Plan-Based Configuration of a Group of Robots

Imagine the following situation. You give your favorite robot, named Pippi, the task to fetch a parcel that just arrived at your front door. While pushing the parcel back to you, she must travel through a door opening. Unfortunately, the parcel she is pushing is blocking her camera, giving her a hard time to see the door to cross. If she cannot see the door, she cannot safely push the parcel through the door opening. What would you as a human do in a similar situation? Most probably you would ask someone for help, someone to guide you through the door, as we ask for help then we need to park our car in a tight parking spot. Why not let the robots do the same? Why not let robots help each other. Luckily for Pippi, there is another robot, named Emil, vacuum cleaning the floor in the same room. Since Emil can view both Pippi and the door at the same time, he can guide pippi through the door, enabling her to deliver the parcel to you.This work is about societies of autonomous robots in which robots…


1 Introduction
1.1 Objectives of this thesis
1.2 Thesis Outline
2 Related Work
2.1 Multi-Robot Systems
2.1.1 Degrees of Coordination in MRS
2.2 Approaches to Robot Team Coordination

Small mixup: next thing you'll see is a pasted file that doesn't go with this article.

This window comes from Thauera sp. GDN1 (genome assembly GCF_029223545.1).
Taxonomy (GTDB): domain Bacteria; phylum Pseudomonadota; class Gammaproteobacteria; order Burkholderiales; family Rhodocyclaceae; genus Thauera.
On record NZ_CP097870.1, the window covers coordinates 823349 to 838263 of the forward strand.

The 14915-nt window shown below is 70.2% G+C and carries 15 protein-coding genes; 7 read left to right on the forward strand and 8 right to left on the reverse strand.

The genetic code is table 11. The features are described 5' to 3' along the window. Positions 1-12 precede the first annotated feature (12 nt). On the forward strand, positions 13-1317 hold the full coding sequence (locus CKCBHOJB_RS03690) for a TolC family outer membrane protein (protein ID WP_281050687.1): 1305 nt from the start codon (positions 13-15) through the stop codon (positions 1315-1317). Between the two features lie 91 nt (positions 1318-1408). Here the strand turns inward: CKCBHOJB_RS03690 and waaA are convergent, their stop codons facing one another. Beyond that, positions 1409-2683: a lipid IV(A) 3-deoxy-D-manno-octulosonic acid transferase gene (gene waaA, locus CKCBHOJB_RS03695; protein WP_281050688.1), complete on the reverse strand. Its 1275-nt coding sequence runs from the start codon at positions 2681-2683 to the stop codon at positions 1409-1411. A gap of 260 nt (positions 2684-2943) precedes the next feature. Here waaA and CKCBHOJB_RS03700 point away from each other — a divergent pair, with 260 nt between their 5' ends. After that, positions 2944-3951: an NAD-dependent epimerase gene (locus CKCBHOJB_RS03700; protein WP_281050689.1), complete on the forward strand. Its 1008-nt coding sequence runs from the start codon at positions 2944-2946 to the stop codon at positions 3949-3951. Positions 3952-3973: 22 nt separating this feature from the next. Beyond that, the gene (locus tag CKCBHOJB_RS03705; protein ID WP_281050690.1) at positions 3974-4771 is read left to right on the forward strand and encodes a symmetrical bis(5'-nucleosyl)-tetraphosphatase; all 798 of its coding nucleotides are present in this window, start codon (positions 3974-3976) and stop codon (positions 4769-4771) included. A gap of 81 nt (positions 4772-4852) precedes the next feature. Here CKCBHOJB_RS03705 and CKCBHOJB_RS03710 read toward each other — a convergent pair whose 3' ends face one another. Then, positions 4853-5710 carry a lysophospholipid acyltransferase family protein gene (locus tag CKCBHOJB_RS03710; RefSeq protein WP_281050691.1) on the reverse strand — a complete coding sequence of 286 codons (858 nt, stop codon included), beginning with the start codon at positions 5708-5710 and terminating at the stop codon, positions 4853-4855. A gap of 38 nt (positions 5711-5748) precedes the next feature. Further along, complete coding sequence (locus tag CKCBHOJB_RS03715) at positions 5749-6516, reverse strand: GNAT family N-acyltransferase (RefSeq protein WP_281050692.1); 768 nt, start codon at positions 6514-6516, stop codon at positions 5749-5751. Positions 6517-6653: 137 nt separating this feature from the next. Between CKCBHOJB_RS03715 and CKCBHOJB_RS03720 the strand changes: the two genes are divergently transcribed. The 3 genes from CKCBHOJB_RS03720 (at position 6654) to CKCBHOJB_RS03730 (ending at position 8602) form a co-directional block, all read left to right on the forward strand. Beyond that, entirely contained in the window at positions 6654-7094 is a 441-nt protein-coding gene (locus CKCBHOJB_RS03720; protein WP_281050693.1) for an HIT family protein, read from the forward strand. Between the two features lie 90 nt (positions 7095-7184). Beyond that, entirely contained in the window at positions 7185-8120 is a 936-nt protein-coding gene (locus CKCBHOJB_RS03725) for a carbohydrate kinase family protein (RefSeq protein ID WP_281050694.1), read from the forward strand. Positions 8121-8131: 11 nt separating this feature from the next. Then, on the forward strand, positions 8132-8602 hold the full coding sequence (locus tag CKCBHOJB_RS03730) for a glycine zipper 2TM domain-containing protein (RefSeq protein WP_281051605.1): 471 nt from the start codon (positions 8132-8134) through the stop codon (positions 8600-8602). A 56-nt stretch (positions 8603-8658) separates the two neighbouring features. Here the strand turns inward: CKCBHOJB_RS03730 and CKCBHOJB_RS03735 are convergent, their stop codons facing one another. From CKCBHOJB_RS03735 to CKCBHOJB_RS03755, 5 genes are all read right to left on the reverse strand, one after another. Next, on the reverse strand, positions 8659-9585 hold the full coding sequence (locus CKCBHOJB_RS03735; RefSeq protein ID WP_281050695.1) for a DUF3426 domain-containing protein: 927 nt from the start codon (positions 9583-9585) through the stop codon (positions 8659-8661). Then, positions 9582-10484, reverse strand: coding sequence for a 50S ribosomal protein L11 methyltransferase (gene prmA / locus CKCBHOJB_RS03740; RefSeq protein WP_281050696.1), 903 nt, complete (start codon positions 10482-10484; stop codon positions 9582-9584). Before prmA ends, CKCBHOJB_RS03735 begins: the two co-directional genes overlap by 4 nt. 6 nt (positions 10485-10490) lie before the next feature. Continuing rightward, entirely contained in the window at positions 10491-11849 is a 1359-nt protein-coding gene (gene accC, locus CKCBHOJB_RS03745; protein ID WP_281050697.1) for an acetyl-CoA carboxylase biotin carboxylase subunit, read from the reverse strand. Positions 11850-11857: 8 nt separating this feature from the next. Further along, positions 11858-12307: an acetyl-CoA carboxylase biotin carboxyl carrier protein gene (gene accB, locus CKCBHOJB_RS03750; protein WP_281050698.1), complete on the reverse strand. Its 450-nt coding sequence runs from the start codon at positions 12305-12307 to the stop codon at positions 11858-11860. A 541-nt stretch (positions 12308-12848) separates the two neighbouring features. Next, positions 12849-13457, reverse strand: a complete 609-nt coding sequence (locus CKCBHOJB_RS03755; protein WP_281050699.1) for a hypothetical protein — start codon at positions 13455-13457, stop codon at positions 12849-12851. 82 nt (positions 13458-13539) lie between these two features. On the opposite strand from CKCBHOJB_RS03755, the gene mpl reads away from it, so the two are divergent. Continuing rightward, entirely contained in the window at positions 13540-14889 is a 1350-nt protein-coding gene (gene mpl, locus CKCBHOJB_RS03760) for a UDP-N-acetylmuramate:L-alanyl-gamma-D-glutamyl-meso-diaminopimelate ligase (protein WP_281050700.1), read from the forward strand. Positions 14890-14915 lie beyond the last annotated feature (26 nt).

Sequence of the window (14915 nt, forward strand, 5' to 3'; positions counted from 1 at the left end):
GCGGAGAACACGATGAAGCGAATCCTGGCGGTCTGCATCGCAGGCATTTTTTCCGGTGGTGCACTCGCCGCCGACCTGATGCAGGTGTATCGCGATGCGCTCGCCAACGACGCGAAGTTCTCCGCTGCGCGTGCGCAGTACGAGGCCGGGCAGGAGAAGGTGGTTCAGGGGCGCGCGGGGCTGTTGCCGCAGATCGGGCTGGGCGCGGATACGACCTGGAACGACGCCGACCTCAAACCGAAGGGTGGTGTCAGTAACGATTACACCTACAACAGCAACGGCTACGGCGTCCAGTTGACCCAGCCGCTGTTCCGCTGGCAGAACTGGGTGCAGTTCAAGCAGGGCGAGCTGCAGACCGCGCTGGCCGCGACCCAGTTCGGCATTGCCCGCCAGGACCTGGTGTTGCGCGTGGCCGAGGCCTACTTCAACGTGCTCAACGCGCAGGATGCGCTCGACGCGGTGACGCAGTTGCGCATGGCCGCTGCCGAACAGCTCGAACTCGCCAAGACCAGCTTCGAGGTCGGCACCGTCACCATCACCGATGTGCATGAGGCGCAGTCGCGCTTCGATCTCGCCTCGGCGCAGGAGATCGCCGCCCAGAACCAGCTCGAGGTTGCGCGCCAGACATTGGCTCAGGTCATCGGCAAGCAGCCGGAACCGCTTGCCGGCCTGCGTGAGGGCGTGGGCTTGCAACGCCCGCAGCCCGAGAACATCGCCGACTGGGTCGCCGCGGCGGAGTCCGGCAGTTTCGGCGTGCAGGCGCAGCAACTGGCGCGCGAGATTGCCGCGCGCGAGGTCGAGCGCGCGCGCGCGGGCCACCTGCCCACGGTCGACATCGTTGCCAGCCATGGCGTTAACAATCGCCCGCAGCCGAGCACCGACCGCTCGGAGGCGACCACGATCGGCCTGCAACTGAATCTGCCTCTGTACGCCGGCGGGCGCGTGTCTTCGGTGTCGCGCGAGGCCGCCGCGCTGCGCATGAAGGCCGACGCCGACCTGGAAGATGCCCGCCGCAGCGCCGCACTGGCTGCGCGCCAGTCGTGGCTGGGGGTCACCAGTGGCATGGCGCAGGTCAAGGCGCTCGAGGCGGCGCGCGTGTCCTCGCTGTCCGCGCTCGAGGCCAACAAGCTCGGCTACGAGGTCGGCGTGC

2.2.1 Loose Coordination
2.2.2 Tight Coordination
2.3 Middle-Ware for Multi-Robot Systems
2.4 Automatic configuration
2.4.1 Program Supervision
2.4.2 Automated Web Service Composition
2.5 Discussion
3 Functional Configuration
3.1 Preliminaries
3.2 Functionality
3.3 Resource
3.4 Channel
3.5 Configuration
3.6 Examples
4 Planning for Configurations
4.1 Problem Statement
4.2 Configuration Planning vs. Action Planning
4.3 Hierarchical Planning
4.4 Representation
4.5 The Configuration Planner
4.6 Example
5 Executing Configurations
5.1 Sort, Divide, and Deploy Configurations
5.2 Implementation of Basic Components
5.2.1 Functionality
5.2.2 Channel
5.3 Translation of configuration description
5.4 Example
5.5 Monitoring the Execution
6 Experiments
6.1 The Robot Platform
6.2 Cross a Door
6.2.1 Setup
6.2.2 Execution
6.2.3 Summary
6.3 Carry a Bar
6.3.1 Setup
6.3.2 Execution
6.3.3 Discussion
6.4 Build a Wall
6.5 Summary
7 Conclusions
7.1 What has been achieved?
7.2 Limitations of our approach
7.3 Future Wor
A Functionality Operators and Methods
A.1 Cross a Door
A.1.1 Sensing Resources
A.1.2 Action Resources
A.1.3 Functionalities
A.1.4 Methods
A.2 Carry a Bar
A.2.1 Sensing Resources
A.2.2 Action Resources
A.2.3 Functionalities
A.2.4 Methods
A.3 Build a Wall
A.3.1 Sensing Resources
A.3.2 Action Resources
A.3.3 Functionalities
A.3.4 Methods

Author: Lundh, Robert

Source: Orebro University

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